CHICAGO -- The sky isn’t falling just yet, but it could be by the end of the week.
Looking for any kind of momentum they could muster before a showdown series with the Minnesota Twins on Tuesday, the White Sox fell flat on their collective faces in a 13-8 defeat to the Tigers. In losing two of three to those previously fading Tigers, the White Sox continue to expose one flaw after another.
Defiantly saying last week that if people doubt him that’s their problem and that he’s always proved people wrong, veteran Freddy Garcia was roughed up again.
Thinking he had enough in the bullpen to handle the late innings, manager Ozzie Guillen watched J.J. Putz crumble against another left-handed batter Sunday. Putz gave up Johnny Damon’s two-out, two-run go-ahead triple in the eighth inning a day after giving up Alex Avila’s game-winning home run.
Playing some of the best team defense in the league after the first two months, center fielder Andruw Jones got turned around on one drive [Damon’s] and dropped another as the Tigers rallied to go ahead in the eighth inning.
The on-again, off-again offense erupted in the middle innings to give the White Sox the lead heading into the eighth, but seven Tigers runs over the final two innings were not to be overcome.
That all this happened at home, where the White Sox had previously been untouchable was, perhaps, the most excruciating of it all for a club that worked so hard to get back in contention.
“I’ll be honest with you, the ballclub didn’t have energy today,” manager Ozzie Guillen said. “How many runs did we score, 10 runs, nine, eight? I don’t see any energy today in the ballclub. I hope it was me.”
Maybe Guillen was part of the energy drain. When pitching coach Don Cooper got ejected for arguing balls and strikes from the dugout in the seventh inning neither he nor Guillen confronted home-plate Jeff Nelson about it.
“Cooper’s very bad at arguments,” Guillen said. “Because when you’re going to lose $500, you better make it worth it. That’s all I can say. He was arguing strikes and balls. When the umpire throws you out and you disappear from the dugout, you’re a chicken. You’ve got to go out there and watch your money. The fine’s going to be the same whether you go out or you go in. Make it worth it. … That’s what I do.”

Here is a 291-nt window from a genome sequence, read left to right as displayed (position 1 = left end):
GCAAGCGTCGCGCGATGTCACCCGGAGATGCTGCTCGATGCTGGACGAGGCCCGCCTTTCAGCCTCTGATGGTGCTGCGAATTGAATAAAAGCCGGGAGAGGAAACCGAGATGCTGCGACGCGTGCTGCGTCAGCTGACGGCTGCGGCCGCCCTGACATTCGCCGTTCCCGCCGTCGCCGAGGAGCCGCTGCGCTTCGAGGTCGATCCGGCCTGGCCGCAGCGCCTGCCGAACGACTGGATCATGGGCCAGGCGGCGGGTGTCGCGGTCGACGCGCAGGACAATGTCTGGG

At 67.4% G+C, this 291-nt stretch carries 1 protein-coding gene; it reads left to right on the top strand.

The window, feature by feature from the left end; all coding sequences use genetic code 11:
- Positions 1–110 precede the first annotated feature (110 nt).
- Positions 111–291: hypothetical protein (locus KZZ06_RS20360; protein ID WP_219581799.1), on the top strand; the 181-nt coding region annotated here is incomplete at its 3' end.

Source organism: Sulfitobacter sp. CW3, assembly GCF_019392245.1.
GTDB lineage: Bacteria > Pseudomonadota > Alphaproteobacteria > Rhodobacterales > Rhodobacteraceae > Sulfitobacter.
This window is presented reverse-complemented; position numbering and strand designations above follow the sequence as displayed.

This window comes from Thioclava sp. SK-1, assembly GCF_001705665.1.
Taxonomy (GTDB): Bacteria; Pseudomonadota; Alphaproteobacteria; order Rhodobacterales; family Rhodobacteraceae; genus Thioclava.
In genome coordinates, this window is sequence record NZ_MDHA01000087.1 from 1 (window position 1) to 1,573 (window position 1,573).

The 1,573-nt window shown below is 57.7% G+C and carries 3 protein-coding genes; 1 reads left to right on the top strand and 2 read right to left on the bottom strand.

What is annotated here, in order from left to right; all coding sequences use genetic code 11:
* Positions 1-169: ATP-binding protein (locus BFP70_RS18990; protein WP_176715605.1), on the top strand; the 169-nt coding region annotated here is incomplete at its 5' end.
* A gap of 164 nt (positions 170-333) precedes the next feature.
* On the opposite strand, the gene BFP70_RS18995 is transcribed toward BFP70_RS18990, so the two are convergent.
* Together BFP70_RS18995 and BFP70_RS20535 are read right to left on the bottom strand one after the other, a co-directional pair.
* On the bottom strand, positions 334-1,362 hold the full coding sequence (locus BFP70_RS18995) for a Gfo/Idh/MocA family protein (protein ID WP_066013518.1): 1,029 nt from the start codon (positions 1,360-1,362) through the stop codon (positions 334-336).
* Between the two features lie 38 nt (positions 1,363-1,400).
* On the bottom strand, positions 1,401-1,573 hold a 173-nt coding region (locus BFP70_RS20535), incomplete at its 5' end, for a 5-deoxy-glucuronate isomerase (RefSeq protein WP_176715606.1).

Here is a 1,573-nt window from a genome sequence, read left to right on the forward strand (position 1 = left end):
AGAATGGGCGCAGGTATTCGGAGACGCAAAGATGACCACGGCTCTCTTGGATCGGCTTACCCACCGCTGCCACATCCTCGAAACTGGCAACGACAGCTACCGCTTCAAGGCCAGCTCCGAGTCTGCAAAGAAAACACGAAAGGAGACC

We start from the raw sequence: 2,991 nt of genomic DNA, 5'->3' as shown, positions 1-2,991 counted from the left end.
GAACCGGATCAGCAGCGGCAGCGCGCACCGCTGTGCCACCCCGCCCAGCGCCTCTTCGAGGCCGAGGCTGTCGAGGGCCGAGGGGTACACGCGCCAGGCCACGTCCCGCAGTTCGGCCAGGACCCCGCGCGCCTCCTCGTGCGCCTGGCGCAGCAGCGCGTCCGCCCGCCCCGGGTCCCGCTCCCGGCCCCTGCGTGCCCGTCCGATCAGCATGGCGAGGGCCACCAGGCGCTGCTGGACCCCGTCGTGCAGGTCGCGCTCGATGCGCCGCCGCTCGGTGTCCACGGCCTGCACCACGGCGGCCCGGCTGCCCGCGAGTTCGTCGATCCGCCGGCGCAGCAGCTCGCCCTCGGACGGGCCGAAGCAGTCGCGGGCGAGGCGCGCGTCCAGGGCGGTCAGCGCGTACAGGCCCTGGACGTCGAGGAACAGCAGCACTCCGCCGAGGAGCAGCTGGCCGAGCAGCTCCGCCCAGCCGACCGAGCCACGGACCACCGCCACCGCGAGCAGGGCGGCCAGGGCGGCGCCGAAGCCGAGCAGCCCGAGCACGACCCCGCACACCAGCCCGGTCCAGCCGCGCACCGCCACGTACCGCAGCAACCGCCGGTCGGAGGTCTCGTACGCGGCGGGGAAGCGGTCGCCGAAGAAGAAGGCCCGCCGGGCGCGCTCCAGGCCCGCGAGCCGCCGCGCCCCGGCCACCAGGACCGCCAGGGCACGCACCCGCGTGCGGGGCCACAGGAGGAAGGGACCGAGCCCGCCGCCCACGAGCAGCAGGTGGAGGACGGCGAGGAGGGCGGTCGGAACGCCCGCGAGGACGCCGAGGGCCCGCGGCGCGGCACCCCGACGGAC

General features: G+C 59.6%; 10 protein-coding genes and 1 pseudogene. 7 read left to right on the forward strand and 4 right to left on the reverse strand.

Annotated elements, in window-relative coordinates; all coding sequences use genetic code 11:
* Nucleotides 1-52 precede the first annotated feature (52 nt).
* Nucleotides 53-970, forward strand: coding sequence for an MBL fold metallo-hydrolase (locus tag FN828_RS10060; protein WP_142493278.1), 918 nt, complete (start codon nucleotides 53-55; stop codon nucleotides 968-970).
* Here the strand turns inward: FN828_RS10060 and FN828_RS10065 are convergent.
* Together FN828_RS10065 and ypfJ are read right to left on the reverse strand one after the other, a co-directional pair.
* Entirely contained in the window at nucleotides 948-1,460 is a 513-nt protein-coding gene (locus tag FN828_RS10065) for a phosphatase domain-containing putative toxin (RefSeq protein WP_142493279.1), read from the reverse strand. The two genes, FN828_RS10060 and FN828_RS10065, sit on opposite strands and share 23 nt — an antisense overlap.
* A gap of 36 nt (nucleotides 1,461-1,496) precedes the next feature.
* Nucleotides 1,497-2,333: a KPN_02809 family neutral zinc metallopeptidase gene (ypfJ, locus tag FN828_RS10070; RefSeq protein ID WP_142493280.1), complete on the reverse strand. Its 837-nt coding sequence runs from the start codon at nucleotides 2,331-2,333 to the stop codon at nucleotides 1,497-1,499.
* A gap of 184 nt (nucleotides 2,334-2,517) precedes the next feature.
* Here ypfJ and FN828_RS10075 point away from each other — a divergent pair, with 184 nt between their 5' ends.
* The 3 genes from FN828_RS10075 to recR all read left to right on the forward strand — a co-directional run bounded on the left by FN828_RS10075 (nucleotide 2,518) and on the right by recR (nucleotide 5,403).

Could the White Sox somehow have lost their passion? Perhaps the Twins took it out of them last week.
Over their last three series, the White Sox lost three of four to the Orioles, two of three at home to the Twins and two of three at home to the Tigers. Now comes the Twins again and on their turf no less.
“[The Twins] are e a good team but there are some things we can do better right now that has nothing to do with the team we are playing or anything anybody is doing against us,” said Paul Konerko, who had two hits including a two run home run, his 29th. “… When we were winning a lot of games, we didn’t really try to get a win every day, we were concentrating on playing the game the right way and in each inning, each situation just trying to be good and it just added up to a win. We’ll just try to get back to that. If we do that we’ll get back to where we were.”
Maybe if the White Sox decision-makers trusted their instincts and put Bobby Jenks on the disabled list at the start of the Tigers series with a strained back, they wouldn’t have been left so shorthanded in the bullpen Sunday. Putz worked his third consecutive day, the first time he has done that since July 28-20, 2007.
Left-hander Matt Thornton wasn’t used, but he would have also been working on his third consecutive day if he pitched.
“To me, [this was] a very bad homestand … terrible,” Guillen said. “They can say whatever they say, do whatever they do, it was very bad. [It was] very bad pitching. When we pitch well, we’re not hitting. That makes the combination, a very poor homestand.
“We’ve got to prepare better for the next road trip and play better, there’s no doubt. Those games coming up, they’re very important. We’ve got to go up there and perform better. If we want to win this thing, we’ve got to play better.”
By the numbers
5: Consecutive appearances that reliever Tony Pena has been scored upon after giving up four runs in the ninth inning Sunday. In addition to that, Putz blew back-to-back save opportunities for the first time since blowing four consecutive in the 2008 season. Sergio Santos gave up a home run to Miguel Cabrera, ending his scoreless appearance streak at 11.
“It has been tough the last two weeks. We went out to Detroit and we went to Baltimore and it was tough. The series in Baltimore was a four game series and it was frustrating because we didn’t play the way we wanted to play. We got home and we kept dragging our feet.” –Jones, on the team’s lack of energy Sunday.
The White Sox will get a day off Monday before returning to action Tuesday for the opener of a three-game series with the Twins. The series will feature three consecutive marquee pitching matchups.
Left-hander John Danks (12-8, 3.19 ERA) will pitch in the series opener for the White Sox against Twins right-hander Scott Baker (10-9, 4.76. In Game 2 on Wednesday, White Sox right-hander Gavin Floyd (8-9, 3.70 ERA) will face left-hander Francisco Liriano (11-7, 3.26). And in the series finale Thursday, White Sox left-hander Mark Buehrle (11-9, 4.05) will face right-hander Carl Pavano (15-7, 3.27)